Wikipedia Photo
The Red-cockaded Woodpecker (Picoides borealis) is a habitat specialist in our rapidly diminishing southern pine forests.

 It was a cool and very foggy dawn in the pines.....

World hushed in silence
          Birds unable to keep still…
             The chorus of dawn

                a Haiku by Helen Manassian Ghali

Slash pine (Pinus elliottii) forest is one of several habitats at "The Webb,"  but certainly the most intriguing on a foggy morning.

Four biologists, 16 enthusiasts, and a million dollar's worth of cameras and optics!  Very, very "birdy."

Getting light....bird peeping seems curious about all the activity.  Small bird....will leave the roost in a flash and go off foraging for a breakfast of ants and beetles.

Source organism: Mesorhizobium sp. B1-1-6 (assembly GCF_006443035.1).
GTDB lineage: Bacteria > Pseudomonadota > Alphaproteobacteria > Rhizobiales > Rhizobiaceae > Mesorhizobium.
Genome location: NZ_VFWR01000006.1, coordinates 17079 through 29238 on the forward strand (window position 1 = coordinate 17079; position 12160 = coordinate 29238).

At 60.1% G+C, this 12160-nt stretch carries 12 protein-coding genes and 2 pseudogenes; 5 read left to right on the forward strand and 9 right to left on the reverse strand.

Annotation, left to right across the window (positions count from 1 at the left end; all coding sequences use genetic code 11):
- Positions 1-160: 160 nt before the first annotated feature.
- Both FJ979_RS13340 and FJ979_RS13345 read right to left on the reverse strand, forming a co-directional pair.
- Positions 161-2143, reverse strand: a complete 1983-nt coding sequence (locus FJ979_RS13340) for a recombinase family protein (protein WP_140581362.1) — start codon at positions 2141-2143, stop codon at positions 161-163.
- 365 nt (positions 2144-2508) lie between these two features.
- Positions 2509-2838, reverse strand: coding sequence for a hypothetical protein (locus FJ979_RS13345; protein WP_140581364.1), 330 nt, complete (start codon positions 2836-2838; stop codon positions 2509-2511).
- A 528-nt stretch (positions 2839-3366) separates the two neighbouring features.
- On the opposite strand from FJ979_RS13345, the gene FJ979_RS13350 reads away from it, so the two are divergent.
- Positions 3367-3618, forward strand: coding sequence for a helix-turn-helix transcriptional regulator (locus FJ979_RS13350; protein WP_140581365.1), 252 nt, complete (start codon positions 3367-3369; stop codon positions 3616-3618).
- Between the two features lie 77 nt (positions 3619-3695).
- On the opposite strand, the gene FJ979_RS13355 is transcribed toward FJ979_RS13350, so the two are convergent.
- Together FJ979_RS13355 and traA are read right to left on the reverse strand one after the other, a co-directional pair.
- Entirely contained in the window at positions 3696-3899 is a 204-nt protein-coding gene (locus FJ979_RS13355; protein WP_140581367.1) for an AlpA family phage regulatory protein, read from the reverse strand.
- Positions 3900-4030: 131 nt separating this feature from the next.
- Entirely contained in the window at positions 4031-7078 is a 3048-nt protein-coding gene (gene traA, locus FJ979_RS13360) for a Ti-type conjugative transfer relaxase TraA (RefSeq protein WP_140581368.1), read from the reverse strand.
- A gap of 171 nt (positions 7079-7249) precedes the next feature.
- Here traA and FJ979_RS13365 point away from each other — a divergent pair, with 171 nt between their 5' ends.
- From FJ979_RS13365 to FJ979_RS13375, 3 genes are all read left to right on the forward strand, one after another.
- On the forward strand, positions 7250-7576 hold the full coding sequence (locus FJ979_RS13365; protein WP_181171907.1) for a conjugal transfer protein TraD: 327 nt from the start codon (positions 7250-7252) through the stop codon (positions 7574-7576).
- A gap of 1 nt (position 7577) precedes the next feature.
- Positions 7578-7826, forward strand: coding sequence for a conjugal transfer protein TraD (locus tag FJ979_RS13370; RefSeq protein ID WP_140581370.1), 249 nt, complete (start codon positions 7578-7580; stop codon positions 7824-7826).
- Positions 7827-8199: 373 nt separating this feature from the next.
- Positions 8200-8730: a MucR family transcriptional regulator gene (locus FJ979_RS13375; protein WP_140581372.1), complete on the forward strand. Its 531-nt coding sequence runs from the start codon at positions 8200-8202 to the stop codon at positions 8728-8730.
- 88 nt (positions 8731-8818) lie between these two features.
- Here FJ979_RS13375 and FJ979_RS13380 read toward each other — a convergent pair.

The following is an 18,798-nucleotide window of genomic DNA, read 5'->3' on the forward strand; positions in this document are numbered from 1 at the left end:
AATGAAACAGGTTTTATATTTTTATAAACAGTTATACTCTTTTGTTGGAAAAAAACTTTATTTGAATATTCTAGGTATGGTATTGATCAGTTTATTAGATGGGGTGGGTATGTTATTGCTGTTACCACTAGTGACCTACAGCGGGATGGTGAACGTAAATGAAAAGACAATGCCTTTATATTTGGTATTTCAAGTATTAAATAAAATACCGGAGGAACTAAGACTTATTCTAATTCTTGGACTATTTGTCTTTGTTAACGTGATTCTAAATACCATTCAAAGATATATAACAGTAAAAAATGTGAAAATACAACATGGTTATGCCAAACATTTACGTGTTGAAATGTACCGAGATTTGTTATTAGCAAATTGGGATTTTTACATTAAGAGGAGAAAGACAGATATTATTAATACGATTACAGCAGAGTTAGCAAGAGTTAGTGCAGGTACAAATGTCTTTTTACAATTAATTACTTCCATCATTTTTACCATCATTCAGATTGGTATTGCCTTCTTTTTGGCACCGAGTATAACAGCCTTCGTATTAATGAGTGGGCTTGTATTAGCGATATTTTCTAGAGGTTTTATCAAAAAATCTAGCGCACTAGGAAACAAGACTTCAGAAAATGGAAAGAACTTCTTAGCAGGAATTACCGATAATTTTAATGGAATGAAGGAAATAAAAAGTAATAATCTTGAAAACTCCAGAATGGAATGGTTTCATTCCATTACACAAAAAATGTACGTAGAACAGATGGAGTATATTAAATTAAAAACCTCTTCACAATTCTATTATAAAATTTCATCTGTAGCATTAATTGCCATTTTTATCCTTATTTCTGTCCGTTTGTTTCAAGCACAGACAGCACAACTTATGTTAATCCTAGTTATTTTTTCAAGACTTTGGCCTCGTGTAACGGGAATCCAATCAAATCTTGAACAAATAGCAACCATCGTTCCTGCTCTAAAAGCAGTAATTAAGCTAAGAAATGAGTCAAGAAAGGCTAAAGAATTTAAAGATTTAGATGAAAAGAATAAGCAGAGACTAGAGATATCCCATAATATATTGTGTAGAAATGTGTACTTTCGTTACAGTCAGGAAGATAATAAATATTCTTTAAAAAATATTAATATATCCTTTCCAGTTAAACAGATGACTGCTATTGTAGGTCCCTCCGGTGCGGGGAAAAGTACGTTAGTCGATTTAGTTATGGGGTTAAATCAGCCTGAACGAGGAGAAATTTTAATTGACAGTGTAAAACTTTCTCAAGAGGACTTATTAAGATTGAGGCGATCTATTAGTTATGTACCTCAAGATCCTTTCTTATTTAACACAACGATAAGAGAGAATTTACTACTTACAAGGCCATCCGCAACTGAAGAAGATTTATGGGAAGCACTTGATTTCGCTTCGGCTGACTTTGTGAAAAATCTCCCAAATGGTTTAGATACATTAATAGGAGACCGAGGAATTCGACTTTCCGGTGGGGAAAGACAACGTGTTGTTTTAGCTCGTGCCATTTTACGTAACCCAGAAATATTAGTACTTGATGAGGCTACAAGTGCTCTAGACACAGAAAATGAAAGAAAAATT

Patience....tripod, monopod....and more patience.

 Peek a Boo....through the misty fog.

We were watching an artificial one of the biologists had seen a bird enter it last evening.  There are several colonies of RCWs at the Webb...lots of natural cavities and some improved by the studying biologists.

 Not the best photo day for me....below is a post I did last May (2016) during nesting season.  The birds were feeding young and stayed close-by while foraging.

Want to know more about the Red-cockaded Woodpecker?  You can get a copy of McFarlane's book on for a penny and postage.

Audubon painting of RCW.  Binomial naming was by Louis Jean Pierre Vieillot in 1809.

You can visit this RCW colony....just off the Oil Well Grade at the Babcock-Webb WMA.